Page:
Indige-Nurse: Violence Against Indigenous Women Should Be Treated Like the Public Health Crisis It Is

Indige-Nurse: Violence Against Indigenous Women Should Be Treated Like the Public Health Crisis It Is

Indige-Nurse is a column published by and written by Jeanette Centeno, a Registered Nurse (RN) and Case Manager (CM) who holds a Bachelor of Science in Nursing (BSN). Centeno (Taíno) draws on her experience in the medical field and her own indigenous background to educate Native communities on the health issues that matter most. 

Violence against indigenous women has reached staggering levels during the COVID-19 pandemic with an estimated four in five indigenous women facing assault, rape, and other forms of domestic violence. 

That’s a rate 10 times higher than the rest of the United States. 

The pandemic rules instituted by many states and/or tribal councils effectively left many women and two-spirit people trapped with their abusers. The survivors have suffered in silence with very few resources offered by authorities or other tribal members.

Indigenous women and two-spirit people are more likely to suffer at the hands of violence but are less likely to have access to services (this also includes access to health services, which points up the disparities in poor health outcomes.) 

The numbers speak volumes: 96 percent of the sexual violence indigenous women suffer comes at the hands of non-indigenous people. The murder rate against indigenous women in some reservations is ten times higher than the national average. According to the U.S Department of Justice, 84.3 percent of indigenous women experience violence in their lifetimes.

Since many of these crimes go unreported, the actual numbers can be much higher. Yet, statistics do not provide a clear snapshot of the problem and fail to accurately account for the devastation that has plagued tribal nations for generations.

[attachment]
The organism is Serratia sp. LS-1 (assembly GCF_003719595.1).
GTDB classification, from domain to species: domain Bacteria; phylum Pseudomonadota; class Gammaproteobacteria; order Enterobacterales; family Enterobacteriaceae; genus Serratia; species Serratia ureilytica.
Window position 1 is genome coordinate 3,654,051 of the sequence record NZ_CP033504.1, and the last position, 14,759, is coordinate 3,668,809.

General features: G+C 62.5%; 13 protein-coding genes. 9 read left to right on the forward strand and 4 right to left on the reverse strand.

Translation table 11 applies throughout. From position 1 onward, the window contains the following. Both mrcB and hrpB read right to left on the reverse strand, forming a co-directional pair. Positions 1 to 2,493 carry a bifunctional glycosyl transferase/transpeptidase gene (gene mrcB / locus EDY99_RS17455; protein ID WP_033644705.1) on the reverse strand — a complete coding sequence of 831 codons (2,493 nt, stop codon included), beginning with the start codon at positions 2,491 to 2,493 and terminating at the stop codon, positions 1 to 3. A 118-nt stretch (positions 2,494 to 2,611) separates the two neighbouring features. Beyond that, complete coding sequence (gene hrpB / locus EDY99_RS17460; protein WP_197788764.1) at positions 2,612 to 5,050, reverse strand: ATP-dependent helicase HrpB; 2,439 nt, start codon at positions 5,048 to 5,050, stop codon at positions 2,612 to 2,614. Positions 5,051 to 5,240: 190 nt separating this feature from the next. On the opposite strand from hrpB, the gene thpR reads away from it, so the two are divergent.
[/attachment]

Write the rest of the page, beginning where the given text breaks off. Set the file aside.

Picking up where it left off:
The U.S. legal system has left tribal nations powerless to protect their women and two-spirit people. We need laws to restore tribal criminal authority and civil authority that allows for abusers to be punished on tribal land. 

In 1994, the Violence Against Women’s Act passed as a part of the Federal Crime Control Bill, which provides federal support to law enforcement and prosecutors. However, the bill expired in 2018 and needs reauthorization.

Generations of women and men have endured violence leading to PTSD, anxiety, suicide, mental illness, depression, and in some cases, to repeat the cycle of violence. Sadly, many indigenous children become lost within this cycle and are forced into inpatient mental health facilities, juvenile detention centers, foster care, and sub-standard services that, many times, do little to help. Jurisdiction and sovereignty problems make it difficult for law enforcement, courts, and services to assist.

So what are we doing to help indigenous women? 

Numerous organizations are working to protect the basic rights of indigenous women and restore tribal criminal authority. The Center’s Safe Women, Strong Nations project is raising awareness to end the violence against indigenous women and girls. They provide legal advice to other organizations to restore tribal criminal authority to punish offenders. Furthermore, many reservations are also implementing systems that include affordable shelters and homes to help give survivors the much-needed cultural, emotional, and physical support needed to move forward.

In order for this cycle of violence to end, tribal communities need to come together and provide support and assistance. Furthermore, tribal nations should have sovereignty over their land and laws, which affect their people—especially in a criminal case. 

The U.S. court system has allowed this systemic crisis to continue for generations. Men, women, and children—we must speak up and tell our stories of survival because they can actually help someone else break their cycle of violence. 

Social movements such as Missing and Murdered Indigenous Women, Girls, and LGBTQ have been well-received by the indigenous community and allies alike because indigenous do lives matter and change is needed. 

If you or someone you love is suffering from domestic violence, please reach out to StrongHearts Native Helpline at 1-844-7NATIVE (762-8483).

About Jeanette Centeno

Jeanette Centeno (Taíno) is a nurse with 18 years of experience, ranging from Spinal Cord Injury patients to case management. She is committed to advocating for adequate healthcare and proper intervention for all people. Centeno currently works at the Kessler Institute for Rehabilitation, one of the leading acute care hospitals in treating Spinal Cord Injury.

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